Q: My husband and I are 40. We are both employed and are able to live on either ones single income. We currently have 100K – 80% in mutual funds and 20% in stocks saved for retirement. We also have $122k combined in 401k and IRA mutual fund accounts. If one of us quits our job and we contribute the max to a single 401K and the annual $2k for both IRA accounts (and pay off a mortgage, our only debt) until we’re 60, How much are we likely to end up with? Do we need a financial advisor? We are not great at financial decisions.
A: It’s a little hard to know because you didn’t include your annual salary. But typically, the maximum for a 401(k) is $10,500. If you tack on another $4,000, you’re saving close to $15,000 every year.
According to the Money Magazine calculator, at www.money.com, you will have $1.034 million saved in the next twenty years. I put in an 8 percent return, and that you are in the 27.5 percent tax bracket on one income, though this may be a little low. I suggest you visit www.money.com, click on Calculators, and play with the scenario yourself.
Q: I just recently retired from a job I had worked for twenty four years to start working for a new company that I will be eventually working for myself. I have decided to defer acceptance of my retirement benefit, and my 401k, and let them continue to grow with the company I previously worked for. I have had some difficulty finding a financial advice about retirement, and tax savings plans with the income that I will be earning at my new job. I would further like advice on education savings plans for our three month old daughter. I have made some calls to some local financial advice firms, and have only found one person interested in talking with me on a fee only basis for $200 pre hr. and he said the he does not usually see clients on a fee only term.
A: You can call 888-FEE ONLY which is the number of the national association of personal financial advisors, which has only fee-only advisors as members. They can direct you further.
Q: Probably you’ve been asked this question time and time again since the market took a dive last year but I obviously missed the answer.
If I contribute 7% of my salary to my 401K weekly in this bearish market am I better off a.) changing my contribution to 2% until the market picks up or since it appears that I’ve been consistent in losing my bundle over the last 1 1/2 years or b.) leaving it at 7% allowing me to buy into more at a lower cost or c.) increasing it to 8 or 10% while the market’s low and changing it back to 7% when the market picks up again?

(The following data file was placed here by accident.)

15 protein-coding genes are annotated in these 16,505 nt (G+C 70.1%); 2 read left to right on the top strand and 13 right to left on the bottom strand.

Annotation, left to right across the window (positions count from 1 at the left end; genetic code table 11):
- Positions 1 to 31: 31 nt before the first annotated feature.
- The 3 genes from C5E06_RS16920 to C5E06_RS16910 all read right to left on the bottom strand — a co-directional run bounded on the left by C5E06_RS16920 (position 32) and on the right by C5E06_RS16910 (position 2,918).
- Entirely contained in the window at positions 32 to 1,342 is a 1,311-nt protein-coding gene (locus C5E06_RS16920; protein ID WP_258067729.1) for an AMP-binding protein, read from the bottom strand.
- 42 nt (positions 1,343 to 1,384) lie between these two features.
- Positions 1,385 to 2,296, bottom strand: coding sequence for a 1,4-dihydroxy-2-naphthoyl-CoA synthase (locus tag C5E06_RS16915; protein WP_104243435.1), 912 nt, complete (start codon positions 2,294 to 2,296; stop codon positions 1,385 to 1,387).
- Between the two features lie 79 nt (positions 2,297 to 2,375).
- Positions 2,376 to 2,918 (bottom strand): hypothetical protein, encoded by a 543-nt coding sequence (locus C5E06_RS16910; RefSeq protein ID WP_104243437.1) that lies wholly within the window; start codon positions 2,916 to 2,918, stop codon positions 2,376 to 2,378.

What is your opinion?
A: No one can time the market. Not the professionals, and not anyone you know who hangs out at the water cooler. (If they could, they wouldn’t be there). So I’m in favor of continuing your regular investment strategy in good times and bad. In fact, you might increase your contribution during the bad times because you’ll just buy more at a lower overall price.
Q: We are just average people with an average income. We make an IRA contribution each year and have in the past put the contributions in either a fidelity Magellan fund or a Janus fund. With all of the turmoil in the stock market–would these type of funds be a wise choice or could you recommend something else? I am 37 and my husband is 38. Thanks in advance for the reply–we need to make a decision by the 15th for this years contribution.
A: I think the fact that you’re investing on a regular basis is excellent. You have a window of at least 30 years until you retire, and over time, these funds should provide an excellent return. Magellan invests in about 300 companies, typically big blue chips and some tech stocks. Janus is much more aggressive, and indeed, some of their funds are down 50 percent or more this year.
The point is, both are good funds, and your steady investment over time will serve you well. If you are looking to diversify, I’d invest in an S&P 500 index fund.